From God’s perspective, we all have the right to address one another regarding sin and holiness. Here, however, I’m referring to that “right” (and using the term loosely) as it is perceived by the person being spoken to. Sometimes words of correction are untimely and ineffective simply because the recipient believes the giver has not earned the right to speak them. This takes discernment by the person who would do the speaking. Here are some factors to consider. A word of correction is more likely to be received if the recipient is spiritually mature. He or she will know that God wants us to correct one another graciously, and can speak correction through even a donkey when necessary (Numbers 22:28). […]
The book of Proverbs has a strong bias in favor of silence, or at least the very spare use of words by the wise. Consider, for example, Proverbs 17:27–28, “A man of knowledge uses words with restraint, and a man of understanding is even-tempered. Even a fool is thought wise if he keeps silent, and discerning if he holds his tongue.” The second part of this proverb uses humor to reinforce the first part: fools who imitate the wise in their silence can often appear wise…at least for a while! Proverbs 10:19 emphasizes the linkages between silence, holiness, and wisdom. “When words are many, sin is not absent, but he who holds his tongue is wise” (Proverbs 10:19). Clearly, the […]
A man finds joy in giving an apt reply—and how good is a timely word! (Proverbs 15:23) In this proverb, the emphasis is on words that are apt by virtue of their timeliness. To be wise, our words must not only be thoughtfully chosen, but well-timed. This is obviously not the timing of a comedian who knows exactly how long to hold a pause before delivering the punch line. This timing involves a natural and spiritual sensitivity to circumstances which God can help us develop. Timeliness is an area in which we should all be seeking to grow. While some words would of course be wrong on any occasion, the book of Ecclesiastes reminds us of the corresponding truth that […]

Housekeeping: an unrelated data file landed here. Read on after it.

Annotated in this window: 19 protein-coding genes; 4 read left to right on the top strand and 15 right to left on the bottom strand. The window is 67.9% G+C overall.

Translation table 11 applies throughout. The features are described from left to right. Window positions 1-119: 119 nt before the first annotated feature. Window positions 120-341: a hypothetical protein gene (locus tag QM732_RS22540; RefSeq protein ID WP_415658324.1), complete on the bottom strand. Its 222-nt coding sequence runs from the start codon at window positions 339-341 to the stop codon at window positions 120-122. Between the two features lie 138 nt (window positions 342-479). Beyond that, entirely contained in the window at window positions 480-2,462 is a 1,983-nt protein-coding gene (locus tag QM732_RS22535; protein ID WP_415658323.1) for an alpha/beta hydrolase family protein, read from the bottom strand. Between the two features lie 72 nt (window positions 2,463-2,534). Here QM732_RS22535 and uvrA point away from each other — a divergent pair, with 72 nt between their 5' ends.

The heart of the righteous weighs its answers, but the mouth of the wicked gushes evil. (Proverbs 15:28) There is no rewind function on our words. We can never truly take back what we say, as much as we might wish to from time to time. How important, therefore, that we learn from the vivid imagery of this proverb. Do you want your speech to be thoughtful and measured, or will you allow it to be more like a gushing, uncontrolled torrent? Sometimes in everyday conversation we all speak without thinking—without weighing our words. By God’s grace, usually the impulsive speech of Christians isn’t full of wickedness and evil, but it can certainly be foolish, as the apostle Peter demonstrated […]
Unwise words are no rare event, being, unfortunately, very common among Christians. Surely James was correct when he wrote that “we all stumble in many ways. And if anyone does not stumble in what he says, he is a perfect man, able also to bridle his whole body. . . . no human being can tame the tongue” (James 3:2, 8). If no one can completely avoid foolish words, then in one sense our speech is a lifelong exercise in damage control. Have you ever hurt someone with hasty, careless words? Ever spread a rumor that proved to be untrue? Ever joined in gossip? Ever watched your poor attempt at humor cause an offense? Have you slandered someone out of […]